You may recall an incident back in September this year, of a 14 year old schoolboy named Ahmed Mohamed being arrested after he brought a homemade digital clock to school. Teachers mistook his homemade device for a bomb and had him arrested before the day had ended.
It’s a sad day when we no longer see curious minds taking an interest in the engineering world, but see potential threats instead. The call for young engineers has been shouted from the roof tops over the past couple of years. It’s important for the industry to maintain a healthy work force and, unfortunately, that work force has seen a significant dip. Rewarding the kind of young interest that Ahmed showed with a negative response instead of praise isn’t something we wish to reinforce here at Airedale Springs.
Getting Young People Interested
Getting young people interested in a career in engineering has been a constant struggle, especially in gaining the attention of young girls and women alike. The industry has been stereotyped as a ‘man’s job’ for decades, though with the Institution of Engineering and Technology’s very first female president taking matters into her own hands, we’re likely to see an increase in female input. The trick is getting young people interested.
There are many ways schools and families can help here. Constant positive enforcement is a key feature in gaining interest in young people. Praising them for achieving an engineering masterpiece at such a young age, whether that’s correctly wiring a circuit board or helping to build a model bridge, can greatly help to spur on their interest.
Taking trips out to engineering businesses can also capture their imaginations. Here at Airedale Springs, we’re great believers in helping the curiosity of young people grow. We open our doors to children of all ages for school field trips. Back in February, for instance, we were visited by the witty and very interested year 6 pupils at Haworth Primary School. To get children interested it’s always good to ask questions, to get them to think about how things work and why. Children love puzzles so to ask them, “How would you solve this problem?” is perfect when gaining their interest in engineering.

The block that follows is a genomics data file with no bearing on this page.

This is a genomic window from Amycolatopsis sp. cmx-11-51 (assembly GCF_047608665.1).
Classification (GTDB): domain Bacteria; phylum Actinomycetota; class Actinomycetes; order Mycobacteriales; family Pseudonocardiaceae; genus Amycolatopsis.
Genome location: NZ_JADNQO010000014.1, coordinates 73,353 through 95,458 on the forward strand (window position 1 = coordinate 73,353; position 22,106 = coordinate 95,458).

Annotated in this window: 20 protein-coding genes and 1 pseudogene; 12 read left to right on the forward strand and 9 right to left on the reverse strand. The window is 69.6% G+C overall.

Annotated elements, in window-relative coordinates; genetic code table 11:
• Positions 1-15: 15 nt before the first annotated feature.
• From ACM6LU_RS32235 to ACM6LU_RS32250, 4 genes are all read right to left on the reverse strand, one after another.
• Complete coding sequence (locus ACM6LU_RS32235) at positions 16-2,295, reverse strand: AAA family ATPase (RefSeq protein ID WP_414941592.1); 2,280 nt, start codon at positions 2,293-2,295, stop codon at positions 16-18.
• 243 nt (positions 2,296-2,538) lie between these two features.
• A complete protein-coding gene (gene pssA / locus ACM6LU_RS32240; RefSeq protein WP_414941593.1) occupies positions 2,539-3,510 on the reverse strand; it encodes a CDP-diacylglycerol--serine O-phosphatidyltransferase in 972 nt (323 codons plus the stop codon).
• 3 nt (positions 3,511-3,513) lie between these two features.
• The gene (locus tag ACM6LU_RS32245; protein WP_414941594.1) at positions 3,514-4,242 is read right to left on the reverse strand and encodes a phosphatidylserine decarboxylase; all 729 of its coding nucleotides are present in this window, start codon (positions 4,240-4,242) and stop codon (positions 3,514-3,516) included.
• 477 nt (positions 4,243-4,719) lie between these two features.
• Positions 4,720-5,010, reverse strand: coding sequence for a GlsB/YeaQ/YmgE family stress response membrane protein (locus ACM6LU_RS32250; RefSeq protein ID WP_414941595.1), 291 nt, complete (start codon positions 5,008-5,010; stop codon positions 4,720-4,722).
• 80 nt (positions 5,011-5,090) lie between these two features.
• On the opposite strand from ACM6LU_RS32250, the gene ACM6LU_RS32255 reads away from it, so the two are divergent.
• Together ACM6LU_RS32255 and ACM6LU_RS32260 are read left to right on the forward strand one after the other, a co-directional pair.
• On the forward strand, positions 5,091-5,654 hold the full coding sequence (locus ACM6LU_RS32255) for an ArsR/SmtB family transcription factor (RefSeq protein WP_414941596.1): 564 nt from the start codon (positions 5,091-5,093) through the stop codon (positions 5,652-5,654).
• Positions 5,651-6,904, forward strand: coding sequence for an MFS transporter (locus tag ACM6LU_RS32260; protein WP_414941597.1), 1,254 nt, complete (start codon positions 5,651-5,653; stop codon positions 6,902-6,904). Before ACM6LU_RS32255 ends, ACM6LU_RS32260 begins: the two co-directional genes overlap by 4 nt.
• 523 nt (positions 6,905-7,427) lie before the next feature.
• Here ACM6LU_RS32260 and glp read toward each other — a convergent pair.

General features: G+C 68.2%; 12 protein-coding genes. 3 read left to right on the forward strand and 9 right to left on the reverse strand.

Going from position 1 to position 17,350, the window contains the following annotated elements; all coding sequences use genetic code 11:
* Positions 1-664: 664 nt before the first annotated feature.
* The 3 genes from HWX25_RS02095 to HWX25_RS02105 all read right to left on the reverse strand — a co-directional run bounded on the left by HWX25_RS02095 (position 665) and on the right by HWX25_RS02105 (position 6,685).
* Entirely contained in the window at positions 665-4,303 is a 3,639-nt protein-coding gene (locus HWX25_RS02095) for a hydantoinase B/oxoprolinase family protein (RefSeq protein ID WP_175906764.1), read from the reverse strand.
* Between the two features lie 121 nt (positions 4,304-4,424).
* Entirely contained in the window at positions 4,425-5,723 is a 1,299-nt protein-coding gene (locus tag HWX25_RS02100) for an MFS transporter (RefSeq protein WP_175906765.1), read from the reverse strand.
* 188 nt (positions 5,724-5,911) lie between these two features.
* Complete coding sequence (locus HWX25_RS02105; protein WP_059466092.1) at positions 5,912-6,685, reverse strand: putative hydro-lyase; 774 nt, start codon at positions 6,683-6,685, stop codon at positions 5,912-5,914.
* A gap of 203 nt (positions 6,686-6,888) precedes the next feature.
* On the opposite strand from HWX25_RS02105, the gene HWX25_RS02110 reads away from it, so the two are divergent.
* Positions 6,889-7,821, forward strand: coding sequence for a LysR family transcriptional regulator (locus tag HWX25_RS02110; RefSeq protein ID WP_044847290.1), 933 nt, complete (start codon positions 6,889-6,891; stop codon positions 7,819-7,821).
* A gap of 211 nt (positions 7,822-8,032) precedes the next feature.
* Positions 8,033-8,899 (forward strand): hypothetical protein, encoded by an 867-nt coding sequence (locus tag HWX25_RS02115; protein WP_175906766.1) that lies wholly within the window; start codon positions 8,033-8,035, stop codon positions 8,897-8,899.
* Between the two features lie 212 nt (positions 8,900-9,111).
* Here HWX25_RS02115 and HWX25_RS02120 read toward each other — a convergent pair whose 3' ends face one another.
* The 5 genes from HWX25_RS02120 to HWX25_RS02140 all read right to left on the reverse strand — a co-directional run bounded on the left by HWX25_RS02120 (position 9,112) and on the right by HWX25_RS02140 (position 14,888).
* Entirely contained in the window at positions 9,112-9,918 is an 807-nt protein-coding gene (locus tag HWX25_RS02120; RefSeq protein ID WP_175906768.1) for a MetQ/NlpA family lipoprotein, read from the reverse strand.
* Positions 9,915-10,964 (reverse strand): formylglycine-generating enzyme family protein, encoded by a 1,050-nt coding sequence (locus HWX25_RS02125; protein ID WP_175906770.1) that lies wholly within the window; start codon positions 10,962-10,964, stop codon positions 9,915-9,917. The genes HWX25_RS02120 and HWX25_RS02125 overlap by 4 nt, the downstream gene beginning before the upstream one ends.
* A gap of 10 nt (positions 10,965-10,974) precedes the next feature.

Another way to interest young people in the industry is to develop opportunities for them to learn from. Jobs are hard to come by, yet a job in engineering can open up so many doors for them, you just need to encourage them. At Airedale Springs, we try to do just that. We offer apprentice roles to young people across the country, learning as they earn. We also support the Industrial Centre of Excellence (ICE) for Advanced Manufacturing and Engineering. In this way we hope to further spur on the interest of students who gain valuable skills and experiences with the ICE.
Ahmed was praised by President Obama, NASA and Mark Zuckerberg for his intelligence and curiosity in engineering a working homemade clock at such a young age. If more young people were encouraged and praised for these reasons, we’re sure we’d find far more young people interested in our ever growing, prosperous industry.
If you’d like to find out more about our impressive industry, if you’d like to discover how we make our various springs, if you’d like to know how wire forming works or if you’d simply like to know more about us as a company, don’t hesitate to contact us today on 01535 643456.